Following this summer’s vote to leave the European Union, the wider implications of Britain’s decision to break from the EU continue to be felt as governments, businesses, and private citizens look to forthcoming negotiations. Unfortunately, it appears that definitive answers to the questions raised by the vote may not be forthcoming for some time following Theresa May’s October 2 announcement that she plans to trigger Article 50, setting in motion negotiations regarding Britain’s departure, by March 2017. One area up for consideration will likely be the issue of data privacy and whether UK will create its own privacy rules or follow the lead of the EU in implementing the General Data Privacy Regulation (GDPR). Generally speaking, this law, slated to take effect in May of 2018, will limit the amount of and type of data on EU citizens which may be gathered and shared. Interestingly however, May’s announcement comes just days after the newly appointed head of the Information Commissioner’s Office (ICO), Elizabeth Denham, stated that Britain should follow the GDPR regime. During an interview with the BBC, Denham made her sentiments clear, stating “I don’t think Brexit should mean Brexit when it comes to standards of data protection…In order for British businesses to share information and provide services for EU consumers, the law has to be equivalent.”

Should the above sentiment hold, it would appear likely that international employers/businesses with operations in the UK may fall under the GDPR. From an employer’s perspective, this can be a mixed blessing. While GDPR policies represent a major shift in how data is kept and shared, along with hefty sanctions for violations, the pros of having a more unified set of rules to abide by may help ensure that businesses are not faced with multiple privacy standards when conducting operations in the EU and, possibly Britain. It bears mentioning however that the GDPR authorizes individual Member States to implement more specific rules with respect to the processing of HR-related personal data. This includes data collected for the purpose of recruitment, performance of the employment contract, diversity, health and safety, etc. These potential member state specific rules not only apply to employers processing employees’ personal data, but also to HR service providers (“data processors”) as well as non-EU affiliates of multinational corporations if all HR data is centrally stored and accessible to affiliates worldwide. It will therefore remain important to continue monitoring national law developments in the field of workplace privacy.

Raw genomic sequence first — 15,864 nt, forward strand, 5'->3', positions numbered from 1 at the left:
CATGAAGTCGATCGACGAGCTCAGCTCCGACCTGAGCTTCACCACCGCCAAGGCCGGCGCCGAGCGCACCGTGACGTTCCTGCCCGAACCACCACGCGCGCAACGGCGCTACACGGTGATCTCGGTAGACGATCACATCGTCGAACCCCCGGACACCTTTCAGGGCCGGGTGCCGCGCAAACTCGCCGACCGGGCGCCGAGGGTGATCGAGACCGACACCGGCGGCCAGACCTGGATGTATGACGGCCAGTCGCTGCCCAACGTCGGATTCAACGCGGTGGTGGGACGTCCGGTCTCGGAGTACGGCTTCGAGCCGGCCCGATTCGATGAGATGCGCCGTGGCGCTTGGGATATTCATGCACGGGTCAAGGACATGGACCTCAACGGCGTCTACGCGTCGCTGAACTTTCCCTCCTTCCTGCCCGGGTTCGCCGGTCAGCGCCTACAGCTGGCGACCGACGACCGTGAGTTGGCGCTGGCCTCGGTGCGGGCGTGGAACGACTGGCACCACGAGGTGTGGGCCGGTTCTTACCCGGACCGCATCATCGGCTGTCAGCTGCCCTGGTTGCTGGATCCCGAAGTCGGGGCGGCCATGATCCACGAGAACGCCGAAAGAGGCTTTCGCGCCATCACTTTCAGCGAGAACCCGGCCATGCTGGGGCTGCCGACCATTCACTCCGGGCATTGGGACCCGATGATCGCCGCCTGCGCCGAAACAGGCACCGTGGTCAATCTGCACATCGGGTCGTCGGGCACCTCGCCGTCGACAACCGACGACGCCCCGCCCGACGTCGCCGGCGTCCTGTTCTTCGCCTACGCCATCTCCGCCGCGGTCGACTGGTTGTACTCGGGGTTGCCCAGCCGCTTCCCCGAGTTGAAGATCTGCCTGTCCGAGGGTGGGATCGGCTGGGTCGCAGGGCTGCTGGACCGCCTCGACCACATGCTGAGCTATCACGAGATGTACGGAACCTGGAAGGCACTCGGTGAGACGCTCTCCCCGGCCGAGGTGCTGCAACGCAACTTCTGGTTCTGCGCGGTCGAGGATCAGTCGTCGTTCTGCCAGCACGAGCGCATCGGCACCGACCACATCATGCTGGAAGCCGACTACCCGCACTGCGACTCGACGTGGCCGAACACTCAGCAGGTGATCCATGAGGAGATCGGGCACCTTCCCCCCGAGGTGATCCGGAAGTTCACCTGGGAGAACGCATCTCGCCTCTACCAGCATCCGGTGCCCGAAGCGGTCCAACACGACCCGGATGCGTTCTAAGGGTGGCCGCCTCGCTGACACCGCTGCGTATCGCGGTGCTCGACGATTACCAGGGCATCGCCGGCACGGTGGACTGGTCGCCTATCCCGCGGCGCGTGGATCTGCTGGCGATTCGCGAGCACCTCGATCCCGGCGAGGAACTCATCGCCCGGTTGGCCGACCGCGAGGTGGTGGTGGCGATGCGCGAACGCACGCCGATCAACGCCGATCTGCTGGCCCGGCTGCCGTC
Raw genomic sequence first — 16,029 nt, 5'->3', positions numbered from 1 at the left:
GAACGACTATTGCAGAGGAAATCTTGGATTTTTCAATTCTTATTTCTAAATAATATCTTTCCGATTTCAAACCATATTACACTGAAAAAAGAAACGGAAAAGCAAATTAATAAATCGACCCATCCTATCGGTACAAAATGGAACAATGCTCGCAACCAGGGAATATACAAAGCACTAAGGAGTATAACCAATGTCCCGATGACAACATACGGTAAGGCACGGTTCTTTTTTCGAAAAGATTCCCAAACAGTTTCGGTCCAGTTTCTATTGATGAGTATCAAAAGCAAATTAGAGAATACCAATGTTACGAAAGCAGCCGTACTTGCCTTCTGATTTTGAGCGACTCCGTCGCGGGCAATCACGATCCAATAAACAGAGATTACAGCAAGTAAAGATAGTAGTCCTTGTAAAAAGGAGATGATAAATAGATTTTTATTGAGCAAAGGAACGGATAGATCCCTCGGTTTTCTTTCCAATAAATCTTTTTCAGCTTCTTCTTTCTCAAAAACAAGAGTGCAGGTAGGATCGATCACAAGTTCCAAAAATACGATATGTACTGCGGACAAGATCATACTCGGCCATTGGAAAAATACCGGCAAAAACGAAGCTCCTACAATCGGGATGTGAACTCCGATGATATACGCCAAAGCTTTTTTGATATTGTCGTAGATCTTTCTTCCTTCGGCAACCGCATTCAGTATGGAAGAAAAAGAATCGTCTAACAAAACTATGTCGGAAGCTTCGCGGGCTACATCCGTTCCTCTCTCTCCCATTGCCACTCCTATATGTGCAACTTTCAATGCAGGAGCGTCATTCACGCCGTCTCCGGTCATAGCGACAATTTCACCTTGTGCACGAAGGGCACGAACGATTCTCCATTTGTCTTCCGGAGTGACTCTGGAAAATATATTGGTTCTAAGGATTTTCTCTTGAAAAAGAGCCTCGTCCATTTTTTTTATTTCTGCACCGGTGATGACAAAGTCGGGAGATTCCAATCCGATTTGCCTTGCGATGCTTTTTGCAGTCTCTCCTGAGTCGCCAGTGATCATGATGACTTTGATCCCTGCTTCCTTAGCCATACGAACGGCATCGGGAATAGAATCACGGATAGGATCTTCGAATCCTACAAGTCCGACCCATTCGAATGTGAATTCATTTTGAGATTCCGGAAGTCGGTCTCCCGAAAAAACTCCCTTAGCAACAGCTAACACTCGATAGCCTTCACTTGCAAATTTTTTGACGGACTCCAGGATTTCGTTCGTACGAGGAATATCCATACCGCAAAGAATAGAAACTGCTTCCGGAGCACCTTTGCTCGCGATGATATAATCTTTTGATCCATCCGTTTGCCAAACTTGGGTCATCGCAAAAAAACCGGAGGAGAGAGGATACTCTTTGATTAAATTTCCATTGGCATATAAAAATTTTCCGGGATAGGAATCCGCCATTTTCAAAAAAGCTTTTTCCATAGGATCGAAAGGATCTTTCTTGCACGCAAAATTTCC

Despite the above, the GDPR represents the possibility of a far more streamlined approach than grappling with the disparate privacy laws of each individual member state. This desire to provide one standard for businesses appears to be at the heart of Denham’s desire to retain the GDPR. Denham relayed these sentiments later in the same interview with the BBC: “In a global economy, we need consistency of law and standards – the GDPR is a strong law, and once we are out of Europe we will still need to be deemed adequate or essentially equivalent. For those of you who are not lawyers out there, this means there would be a legal basis for data to flow between Europe and the UK. We’re talking about proper protection for consumers, about certainty for business, and about strong independent oversight of the law.”

While it remains to be seen whether the UK will abandon the GDPR during upcoming negotiations, it appears that Britain is keenly aware of the need to provide certainty, especially for businesses just now coming to terms with new privacy rules. It is therefore likely that the GDPR will be, in large part, implemented in the UK, most likely providing global employers with the opportunity to craft general privacy rules for employees throughout Europe.